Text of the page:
Are family factors universally related to metabolic outcomes in adolescents with Type 1 diabetes?

Authors


: Fergus J. Cameron, Associate Professor, Department of Endocrinology and Diabetes, Royal Children's Hospital, Flemington Rd, Parkville, 3052, Australia. E-mail: fergus.cameron@rch.org.au

Abstract

Aims  To assess the importance of family factors in determining metabolic outcomes in adolescents with Type 1 diabetes in 19 countries.

Methods  Adolescents with Type 1 diabetes aged 11–18 years, from 21 paediatric diabetes care centres, in 19 countries, and their parents were invited to participate. Questionnaires were administered recording demographic data, details of insulin regimens, severe hypoglycaemic events and number of episodes of diabetic ketoacidosis. Adolescents completed the parental involvement scale from the Diabetes Quality of Life for Youth—Short Form (DQOLY-SF) and the Diabetes Family Responsibility Questionnaire (DFRQ). Parents completed the DFRQ and a Parental Burden of Diabetes score. Glycated haemoglobin (HbA1c) was analysed centrally on capillary blood.

Results  A total of 2062 adolescents completed a questionnaire, with 2036 providing a blood sample; 1994 parents also completed a questionnaire. Family demographic factors that were associated with metabolic outcomes included: parents living together (t = 4.1; P < 0.001), paternal employment status (F = 7.2; d.f. = 3; P < 0.001), parents perceived to be over-involved in diabetes care (r = 0.11; P < 0.001) and adolescent–parent disagreement on responsibility for diabetes care practices (F = 8.46; d.f. = 2; P < 0.001). Although these factors differed between centres, they did not account for centre differences in metabolic outcomes, but were stronger predictors of metabolic control than age, gender or insulin treatment regimen.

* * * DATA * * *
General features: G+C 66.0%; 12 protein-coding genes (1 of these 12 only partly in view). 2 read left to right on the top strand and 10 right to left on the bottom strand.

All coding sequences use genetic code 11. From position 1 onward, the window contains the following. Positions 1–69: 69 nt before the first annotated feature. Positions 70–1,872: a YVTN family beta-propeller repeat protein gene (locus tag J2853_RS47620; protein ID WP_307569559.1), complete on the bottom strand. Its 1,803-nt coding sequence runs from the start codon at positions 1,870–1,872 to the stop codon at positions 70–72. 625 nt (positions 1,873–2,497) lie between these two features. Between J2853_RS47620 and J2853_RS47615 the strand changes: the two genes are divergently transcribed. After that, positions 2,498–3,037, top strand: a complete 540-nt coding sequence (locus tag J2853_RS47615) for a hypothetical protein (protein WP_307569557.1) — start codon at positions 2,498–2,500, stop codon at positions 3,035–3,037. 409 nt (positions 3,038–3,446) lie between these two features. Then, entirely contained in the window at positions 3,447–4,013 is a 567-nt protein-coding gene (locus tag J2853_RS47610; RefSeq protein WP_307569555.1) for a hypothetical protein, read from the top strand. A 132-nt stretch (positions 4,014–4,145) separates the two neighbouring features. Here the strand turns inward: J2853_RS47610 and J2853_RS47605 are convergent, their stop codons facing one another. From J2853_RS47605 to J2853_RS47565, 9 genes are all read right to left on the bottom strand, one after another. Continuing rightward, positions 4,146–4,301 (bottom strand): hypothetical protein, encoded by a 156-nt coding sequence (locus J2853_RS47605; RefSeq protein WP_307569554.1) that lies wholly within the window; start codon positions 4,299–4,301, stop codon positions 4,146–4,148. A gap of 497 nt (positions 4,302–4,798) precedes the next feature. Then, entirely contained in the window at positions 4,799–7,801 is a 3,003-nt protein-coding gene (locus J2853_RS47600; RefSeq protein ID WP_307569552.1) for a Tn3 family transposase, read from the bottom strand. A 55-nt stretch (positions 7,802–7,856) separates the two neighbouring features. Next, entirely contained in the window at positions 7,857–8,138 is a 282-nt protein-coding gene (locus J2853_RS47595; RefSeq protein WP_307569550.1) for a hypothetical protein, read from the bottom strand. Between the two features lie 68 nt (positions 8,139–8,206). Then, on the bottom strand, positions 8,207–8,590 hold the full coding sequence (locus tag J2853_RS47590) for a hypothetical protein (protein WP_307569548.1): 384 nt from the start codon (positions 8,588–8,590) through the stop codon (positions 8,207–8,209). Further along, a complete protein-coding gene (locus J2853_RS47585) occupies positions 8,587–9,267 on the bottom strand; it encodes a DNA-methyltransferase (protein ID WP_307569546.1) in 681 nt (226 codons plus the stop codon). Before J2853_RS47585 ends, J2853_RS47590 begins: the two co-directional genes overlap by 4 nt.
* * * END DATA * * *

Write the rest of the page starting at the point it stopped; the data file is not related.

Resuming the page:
Conclusions  Family factors, particularly dynamic and communication factors such as parental over-involvement and adolescent–parent concordance on responsibility for diabetes care appear be important determinants of metabolic outcomes in adolescents with diabetes. However, family dynamic factors do not account for the substantial differences in metabolic outcomes between centres.

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